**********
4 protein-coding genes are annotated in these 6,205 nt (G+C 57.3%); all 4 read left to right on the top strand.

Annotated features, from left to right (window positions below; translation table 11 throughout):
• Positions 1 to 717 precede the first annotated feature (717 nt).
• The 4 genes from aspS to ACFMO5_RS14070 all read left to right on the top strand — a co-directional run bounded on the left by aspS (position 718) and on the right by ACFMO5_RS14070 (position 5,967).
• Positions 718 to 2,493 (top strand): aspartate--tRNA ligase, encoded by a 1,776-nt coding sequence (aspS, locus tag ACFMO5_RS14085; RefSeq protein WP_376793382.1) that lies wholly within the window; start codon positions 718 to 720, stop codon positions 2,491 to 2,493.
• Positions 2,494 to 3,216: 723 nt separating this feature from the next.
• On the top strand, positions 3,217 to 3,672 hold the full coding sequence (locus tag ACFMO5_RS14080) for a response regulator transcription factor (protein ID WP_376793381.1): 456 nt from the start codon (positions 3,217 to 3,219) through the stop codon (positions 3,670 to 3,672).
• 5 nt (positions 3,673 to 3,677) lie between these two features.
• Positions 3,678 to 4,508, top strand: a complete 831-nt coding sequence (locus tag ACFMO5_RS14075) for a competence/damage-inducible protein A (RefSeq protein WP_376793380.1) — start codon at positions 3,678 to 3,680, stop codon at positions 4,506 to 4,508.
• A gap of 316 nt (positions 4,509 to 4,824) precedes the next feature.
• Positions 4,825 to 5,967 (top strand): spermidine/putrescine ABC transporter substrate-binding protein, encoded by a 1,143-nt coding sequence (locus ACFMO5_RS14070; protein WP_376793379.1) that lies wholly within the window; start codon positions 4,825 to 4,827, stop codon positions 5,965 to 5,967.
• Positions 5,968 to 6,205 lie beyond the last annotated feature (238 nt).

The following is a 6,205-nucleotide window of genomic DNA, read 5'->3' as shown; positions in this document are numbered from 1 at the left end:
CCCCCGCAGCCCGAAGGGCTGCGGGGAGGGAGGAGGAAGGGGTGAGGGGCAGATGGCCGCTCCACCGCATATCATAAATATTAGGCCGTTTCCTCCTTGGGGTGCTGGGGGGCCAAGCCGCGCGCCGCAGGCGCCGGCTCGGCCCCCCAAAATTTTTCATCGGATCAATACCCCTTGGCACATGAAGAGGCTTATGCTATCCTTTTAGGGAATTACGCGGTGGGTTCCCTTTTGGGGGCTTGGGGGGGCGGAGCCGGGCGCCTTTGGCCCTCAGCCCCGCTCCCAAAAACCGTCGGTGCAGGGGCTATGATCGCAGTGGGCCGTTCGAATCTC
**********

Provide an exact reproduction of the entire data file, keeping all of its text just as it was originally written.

4 protein-coding genes are annotated in these 6,205 nt (G+C 57.3%); all 4 read left to right on the top strand.

Annotated features, from left to right (window positions below; translation table 11 throughout):
• Positions 1 to 717 precede the first annotated feature (717 nt).
• The 4 genes from aspS to ACFMO5_RS14070 all read left to right on the top strand — a co-directional run bounded on the left by aspS (position 718) and on the right by ACFMO5_RS14070 (position 5,967).
• Positions 718 to 2,493 (top strand): aspartate--tRNA ligase, encoded by a 1,776-nt coding sequence (aspS, locus tag ACFMO5_RS14085; RefSeq protein WP_376793382.1) that lies wholly within the window; start codon positions 718 to 720, stop codon positions 2,491 to 2,493.
• Positions 2,494 to 3,216: 723 nt separating this feature from the next.
• On the top strand, positions 3,217 to 3,672 hold the full coding sequence (locus tag ACFMO5_RS14080) for a response regulator transcription factor (protein ID WP_376793381.1): 456 nt from the start codon (positions 3,217 to 3,219) through the stop codon (positions 3,670 to 3,672).
• 5 nt (positions 3,673 to 3,677) lie between these two features.
• Positions 3,678 to 4,508, top strand: a complete 831-nt coding sequence (locus tag ACFMO5_RS14075) for a competence/damage-inducible protein A (RefSeq protein WP_376793380.1) — start codon at positions 3,678 to 3,680, stop codon at positions 4,506 to 4,508.
• A gap of 316 nt (positions 4,509 to 4,824) precedes the next feature.
• Positions 4,825 to 5,967 (top strand): spermidine/putrescine ABC transporter substrate-binding protein, encoded by a 1,143-nt coding sequence (locus ACFMO5_RS14070; protein WP_376793379.1) that lies wholly within the window; start codon positions 4,825 to 4,827, stop codon positions 5,965 to 5,967.
• Positions 5,968 to 6,205 lie beyond the last annotated feature (238 nt).

The following is a 6,205-nucleotide window of genomic DNA, read 5'->3' as shown; positions in this document are numbered from 1 at the left end:
CCCCCGCAGCCCGAAGGGCTGCGGGGAGGGAGGAGGAAGGGGTGAGGGGCAGATGGCCGCTCCACCGCATATCATAAATATTAGGCCGTTTCCTCCTTGGGGTGCTGGGGGGCCAAGCCGCGCGCCGCAGGCGCCGGCTCGGCCCCCCAAAATTTTTCATCGGATCAATACCCCTTGGCACATGAAGAGGCTTATGCTATCCTTTTAGGGAATTACGCGGTGGGTTCCCTTTTGGGGGCTTGGGGGGGCGGAGCCGGGCGCCTTTGGCCCTCAGCCCCGCTCCCAAAAACCGTCGGTGCAGGGGCTATGATCGCAGTGGGCCGTTCGAATCTC